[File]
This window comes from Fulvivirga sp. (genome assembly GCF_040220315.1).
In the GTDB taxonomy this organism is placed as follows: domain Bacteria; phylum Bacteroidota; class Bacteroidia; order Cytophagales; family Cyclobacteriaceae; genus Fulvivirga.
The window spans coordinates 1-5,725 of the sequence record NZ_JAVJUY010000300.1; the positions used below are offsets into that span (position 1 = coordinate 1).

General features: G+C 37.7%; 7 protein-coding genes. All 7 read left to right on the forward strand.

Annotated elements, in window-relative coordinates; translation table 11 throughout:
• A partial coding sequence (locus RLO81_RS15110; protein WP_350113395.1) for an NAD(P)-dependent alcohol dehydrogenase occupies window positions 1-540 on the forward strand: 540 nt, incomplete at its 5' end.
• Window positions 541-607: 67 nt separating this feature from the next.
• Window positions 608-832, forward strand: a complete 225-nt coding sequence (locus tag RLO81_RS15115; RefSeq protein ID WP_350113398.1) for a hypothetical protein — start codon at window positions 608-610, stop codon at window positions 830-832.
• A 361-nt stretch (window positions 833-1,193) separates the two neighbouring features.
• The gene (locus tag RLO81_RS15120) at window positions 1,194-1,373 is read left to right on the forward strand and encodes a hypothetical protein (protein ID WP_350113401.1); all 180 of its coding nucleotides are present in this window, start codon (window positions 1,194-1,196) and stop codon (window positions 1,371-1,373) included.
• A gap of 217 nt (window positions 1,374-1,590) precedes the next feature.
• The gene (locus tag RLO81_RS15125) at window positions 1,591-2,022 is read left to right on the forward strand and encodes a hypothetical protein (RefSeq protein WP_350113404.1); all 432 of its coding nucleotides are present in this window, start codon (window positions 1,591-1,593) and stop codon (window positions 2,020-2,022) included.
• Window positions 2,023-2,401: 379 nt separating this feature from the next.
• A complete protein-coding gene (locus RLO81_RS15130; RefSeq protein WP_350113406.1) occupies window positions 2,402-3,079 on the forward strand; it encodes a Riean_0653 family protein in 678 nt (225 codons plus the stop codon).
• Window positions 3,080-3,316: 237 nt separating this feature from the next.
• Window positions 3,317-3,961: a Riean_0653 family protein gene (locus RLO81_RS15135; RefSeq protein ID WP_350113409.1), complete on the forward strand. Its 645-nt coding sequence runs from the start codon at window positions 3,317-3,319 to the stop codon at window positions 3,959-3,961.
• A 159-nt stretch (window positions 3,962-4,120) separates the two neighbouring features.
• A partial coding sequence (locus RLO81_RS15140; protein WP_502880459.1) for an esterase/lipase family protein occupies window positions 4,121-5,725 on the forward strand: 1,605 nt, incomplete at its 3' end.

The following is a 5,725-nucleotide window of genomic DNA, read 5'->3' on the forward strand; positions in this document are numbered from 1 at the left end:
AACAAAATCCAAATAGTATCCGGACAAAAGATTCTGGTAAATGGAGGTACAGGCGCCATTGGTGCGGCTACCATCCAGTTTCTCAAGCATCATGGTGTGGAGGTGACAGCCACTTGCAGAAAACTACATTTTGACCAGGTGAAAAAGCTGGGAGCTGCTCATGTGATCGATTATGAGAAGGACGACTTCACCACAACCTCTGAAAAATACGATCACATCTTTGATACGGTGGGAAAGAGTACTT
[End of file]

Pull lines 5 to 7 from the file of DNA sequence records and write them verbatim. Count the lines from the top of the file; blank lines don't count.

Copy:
Annotated elements, in window-relative coordinates; translation table 11 throughout:
• A partial coding sequence (locus RLO81_RS15110; protein WP_350113395.1) for an NAD(P)-dependent alcohol dehydrogenase occupies window positions 1-540 on the forward strand: 540 nt, incomplete at its 5' end.
• Window positions 541-607: 67 nt separating this feature from the next.